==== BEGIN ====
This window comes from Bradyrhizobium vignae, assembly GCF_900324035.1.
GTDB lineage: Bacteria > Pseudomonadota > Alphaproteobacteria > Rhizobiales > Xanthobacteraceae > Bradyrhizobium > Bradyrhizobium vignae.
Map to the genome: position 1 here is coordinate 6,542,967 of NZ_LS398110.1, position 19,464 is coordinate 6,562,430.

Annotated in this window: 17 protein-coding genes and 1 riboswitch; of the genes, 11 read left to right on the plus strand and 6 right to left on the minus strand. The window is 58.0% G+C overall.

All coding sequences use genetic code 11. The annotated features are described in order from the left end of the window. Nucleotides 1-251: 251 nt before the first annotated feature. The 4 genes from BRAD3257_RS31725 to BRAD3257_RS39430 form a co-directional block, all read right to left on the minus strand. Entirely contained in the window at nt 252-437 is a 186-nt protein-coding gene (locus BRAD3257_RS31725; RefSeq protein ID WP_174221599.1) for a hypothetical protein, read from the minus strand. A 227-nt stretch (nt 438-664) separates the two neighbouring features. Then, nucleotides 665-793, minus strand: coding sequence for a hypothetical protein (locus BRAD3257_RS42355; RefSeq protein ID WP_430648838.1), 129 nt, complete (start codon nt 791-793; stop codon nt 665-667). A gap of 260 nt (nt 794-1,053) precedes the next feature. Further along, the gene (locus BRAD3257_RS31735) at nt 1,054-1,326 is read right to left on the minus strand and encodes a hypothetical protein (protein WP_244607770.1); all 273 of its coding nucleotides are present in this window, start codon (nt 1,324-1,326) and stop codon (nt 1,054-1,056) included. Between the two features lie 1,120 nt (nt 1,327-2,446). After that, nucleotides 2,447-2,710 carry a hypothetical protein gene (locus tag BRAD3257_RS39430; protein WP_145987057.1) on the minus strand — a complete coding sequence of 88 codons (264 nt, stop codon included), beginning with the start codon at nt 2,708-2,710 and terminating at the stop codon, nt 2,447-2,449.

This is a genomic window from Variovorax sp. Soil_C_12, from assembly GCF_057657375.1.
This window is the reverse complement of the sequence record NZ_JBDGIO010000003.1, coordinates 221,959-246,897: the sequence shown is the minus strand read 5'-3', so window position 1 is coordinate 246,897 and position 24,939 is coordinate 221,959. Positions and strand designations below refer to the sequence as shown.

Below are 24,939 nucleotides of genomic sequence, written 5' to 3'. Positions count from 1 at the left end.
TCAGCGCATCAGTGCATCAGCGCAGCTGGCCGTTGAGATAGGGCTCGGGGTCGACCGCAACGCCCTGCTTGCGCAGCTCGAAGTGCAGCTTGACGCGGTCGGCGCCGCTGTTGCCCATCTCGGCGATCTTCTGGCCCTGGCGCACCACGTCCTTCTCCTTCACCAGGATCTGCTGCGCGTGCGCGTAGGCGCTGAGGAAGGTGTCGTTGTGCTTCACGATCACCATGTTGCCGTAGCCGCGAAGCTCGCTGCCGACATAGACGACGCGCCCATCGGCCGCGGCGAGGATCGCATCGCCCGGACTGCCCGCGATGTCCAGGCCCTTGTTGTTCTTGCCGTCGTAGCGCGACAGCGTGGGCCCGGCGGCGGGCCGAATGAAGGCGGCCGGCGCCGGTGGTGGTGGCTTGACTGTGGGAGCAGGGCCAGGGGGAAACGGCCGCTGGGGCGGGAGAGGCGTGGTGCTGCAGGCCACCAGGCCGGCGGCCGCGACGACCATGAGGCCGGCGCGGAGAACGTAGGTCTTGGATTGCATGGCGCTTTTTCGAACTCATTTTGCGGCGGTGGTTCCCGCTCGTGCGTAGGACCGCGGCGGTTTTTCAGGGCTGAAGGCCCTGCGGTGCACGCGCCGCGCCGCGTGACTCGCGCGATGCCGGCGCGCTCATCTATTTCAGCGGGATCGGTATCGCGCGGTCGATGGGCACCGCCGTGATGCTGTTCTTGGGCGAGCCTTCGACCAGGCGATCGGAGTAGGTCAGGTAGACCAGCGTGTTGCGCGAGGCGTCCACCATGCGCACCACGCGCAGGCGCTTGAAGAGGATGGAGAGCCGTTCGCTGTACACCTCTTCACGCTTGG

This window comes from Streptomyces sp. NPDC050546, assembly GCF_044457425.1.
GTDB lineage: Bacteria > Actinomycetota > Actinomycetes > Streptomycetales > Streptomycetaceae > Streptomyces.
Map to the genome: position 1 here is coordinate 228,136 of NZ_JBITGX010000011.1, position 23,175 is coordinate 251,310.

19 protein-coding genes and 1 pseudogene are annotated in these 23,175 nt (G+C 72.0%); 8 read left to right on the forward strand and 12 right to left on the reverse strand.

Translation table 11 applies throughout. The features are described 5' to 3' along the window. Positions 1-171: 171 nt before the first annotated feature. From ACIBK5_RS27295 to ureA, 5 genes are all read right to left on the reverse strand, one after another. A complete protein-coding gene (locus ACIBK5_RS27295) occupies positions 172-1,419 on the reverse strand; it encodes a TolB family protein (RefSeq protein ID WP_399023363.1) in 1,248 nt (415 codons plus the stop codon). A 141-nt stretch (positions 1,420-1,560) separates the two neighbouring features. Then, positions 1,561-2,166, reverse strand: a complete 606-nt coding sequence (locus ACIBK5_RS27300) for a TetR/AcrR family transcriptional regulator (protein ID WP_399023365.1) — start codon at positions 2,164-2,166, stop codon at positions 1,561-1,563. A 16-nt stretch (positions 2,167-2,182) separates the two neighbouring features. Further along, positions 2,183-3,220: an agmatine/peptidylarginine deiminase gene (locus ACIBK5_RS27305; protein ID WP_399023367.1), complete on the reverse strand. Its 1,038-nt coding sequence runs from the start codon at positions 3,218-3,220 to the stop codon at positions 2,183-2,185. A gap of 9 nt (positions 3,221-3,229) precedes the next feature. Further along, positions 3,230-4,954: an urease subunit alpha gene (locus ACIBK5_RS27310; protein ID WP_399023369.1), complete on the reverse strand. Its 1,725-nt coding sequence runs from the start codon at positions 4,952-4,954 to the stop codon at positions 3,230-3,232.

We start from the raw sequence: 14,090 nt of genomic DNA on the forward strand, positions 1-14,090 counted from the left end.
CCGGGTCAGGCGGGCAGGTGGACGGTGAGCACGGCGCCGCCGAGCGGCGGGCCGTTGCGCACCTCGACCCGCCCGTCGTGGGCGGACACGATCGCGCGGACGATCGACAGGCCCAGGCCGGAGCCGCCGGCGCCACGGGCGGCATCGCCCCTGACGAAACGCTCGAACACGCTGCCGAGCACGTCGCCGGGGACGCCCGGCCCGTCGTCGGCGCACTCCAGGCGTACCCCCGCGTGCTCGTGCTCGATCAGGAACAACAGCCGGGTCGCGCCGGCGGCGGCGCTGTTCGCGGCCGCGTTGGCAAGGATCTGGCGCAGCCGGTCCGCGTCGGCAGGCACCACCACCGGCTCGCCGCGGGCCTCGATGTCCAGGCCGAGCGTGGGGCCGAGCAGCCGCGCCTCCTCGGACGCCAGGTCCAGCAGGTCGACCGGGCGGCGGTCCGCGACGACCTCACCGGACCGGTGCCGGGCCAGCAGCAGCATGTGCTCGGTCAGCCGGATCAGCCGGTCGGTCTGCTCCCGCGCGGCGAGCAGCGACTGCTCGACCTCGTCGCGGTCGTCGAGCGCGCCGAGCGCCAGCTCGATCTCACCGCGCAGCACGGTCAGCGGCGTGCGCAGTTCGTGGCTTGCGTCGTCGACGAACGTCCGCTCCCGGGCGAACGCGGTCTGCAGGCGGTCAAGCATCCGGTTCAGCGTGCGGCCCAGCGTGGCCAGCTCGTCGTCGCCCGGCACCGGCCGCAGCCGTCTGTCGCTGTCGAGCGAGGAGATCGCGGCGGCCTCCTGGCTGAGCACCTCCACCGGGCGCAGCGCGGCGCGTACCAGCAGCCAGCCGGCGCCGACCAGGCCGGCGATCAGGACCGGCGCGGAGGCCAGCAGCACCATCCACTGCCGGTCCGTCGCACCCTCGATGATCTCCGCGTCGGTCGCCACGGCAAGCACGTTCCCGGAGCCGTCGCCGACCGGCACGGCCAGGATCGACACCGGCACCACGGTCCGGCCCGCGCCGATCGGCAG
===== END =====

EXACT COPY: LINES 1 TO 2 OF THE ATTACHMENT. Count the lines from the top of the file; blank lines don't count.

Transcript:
This window comes from Bradyrhizobium vignae, assembly GCF_900324035.1.
GTDB lineage: Bacteria > Pseudomonadota > Alphaproteobacteria > Rhizobiales > Xanthobacteraceae > Bradyrhizobium > Bradyrhizobium vignae.